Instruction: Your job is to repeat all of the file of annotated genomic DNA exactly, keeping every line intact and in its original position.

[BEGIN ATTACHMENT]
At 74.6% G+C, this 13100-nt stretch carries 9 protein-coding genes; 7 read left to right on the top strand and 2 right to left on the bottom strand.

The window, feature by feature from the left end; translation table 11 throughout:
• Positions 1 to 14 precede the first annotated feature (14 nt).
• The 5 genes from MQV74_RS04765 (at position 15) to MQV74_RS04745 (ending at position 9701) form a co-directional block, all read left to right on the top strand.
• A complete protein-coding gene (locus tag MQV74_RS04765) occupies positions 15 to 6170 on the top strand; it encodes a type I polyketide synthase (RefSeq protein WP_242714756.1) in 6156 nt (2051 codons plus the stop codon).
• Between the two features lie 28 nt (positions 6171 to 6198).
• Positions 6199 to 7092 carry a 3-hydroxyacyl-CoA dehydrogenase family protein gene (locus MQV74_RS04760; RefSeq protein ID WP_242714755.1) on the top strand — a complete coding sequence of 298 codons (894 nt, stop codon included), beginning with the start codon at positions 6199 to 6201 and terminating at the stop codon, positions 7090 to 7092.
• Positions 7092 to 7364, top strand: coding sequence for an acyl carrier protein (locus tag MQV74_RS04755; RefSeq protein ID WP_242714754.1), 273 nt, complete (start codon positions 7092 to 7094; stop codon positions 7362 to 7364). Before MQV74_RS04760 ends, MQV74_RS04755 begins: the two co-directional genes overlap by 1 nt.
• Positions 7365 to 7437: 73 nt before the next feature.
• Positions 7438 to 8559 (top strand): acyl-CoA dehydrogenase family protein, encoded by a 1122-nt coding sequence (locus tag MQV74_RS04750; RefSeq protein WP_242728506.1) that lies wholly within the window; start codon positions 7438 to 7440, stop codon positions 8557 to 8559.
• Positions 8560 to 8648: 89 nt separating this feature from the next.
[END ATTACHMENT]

At 74.6% G+C, this 13100-nt stretch carries 9 protein-coding genes; 7 read left to right on the top strand and 2 right to left on the bottom strand.

The window, feature by feature from the left end; translation table 11 throughout:
• Positions 1 to 14 precede the first annotated feature (14 nt).
• The 5 genes from MQV74_RS04765 (at position 15) to MQV74_RS04745 (ending at position 9701) form a co-directional block, all read left to right on the top strand.
• A complete protein-coding gene (locus tag MQV74_RS04765) occupies positions 15 to 6170 on the top strand; it encodes a type I polyketide synthase (RefSeq protein WP_242714756.1) in 6156 nt (2051 codons plus the stop codon).
• Between the two features lie 28 nt (positions 6171 to 6198).
• Positions 6199 to 7092 carry a 3-hydroxyacyl-CoA dehydrogenase family protein gene (locus MQV74_RS04760; RefSeq protein ID WP_242714755.1) on the top strand — a complete coding sequence of 298 codons (894 nt, stop codon included), beginning with the start codon at positions 6199 to 6201 and terminating at the stop codon, positions 7090 to 7092.
• Positions 7092 to 7364, top strand: coding sequence for an acyl carrier protein (locus tag MQV74_RS04755; RefSeq protein ID WP_242714754.1), 273 nt, complete (start codon positions 7092 to 7094; stop codon positions 7362 to 7364). Before MQV74_RS04760 ends, MQV74_RS04755 begins: the two co-directional genes overlap by 1 nt.
• Positions 7365 to 7437: 73 nt before the next feature.
• Positions 7438 to 8559 (top strand): acyl-CoA dehydrogenase family protein, encoded by a 1122-nt coding sequence (locus tag MQV74_RS04750; RefSeq protein WP_242728506.1) that lies wholly within the window; start codon positions 7438 to 7440, stop codon positions 8557 to 8559.
• Positions 8560 to 8648: 89 nt separating this feature from the next.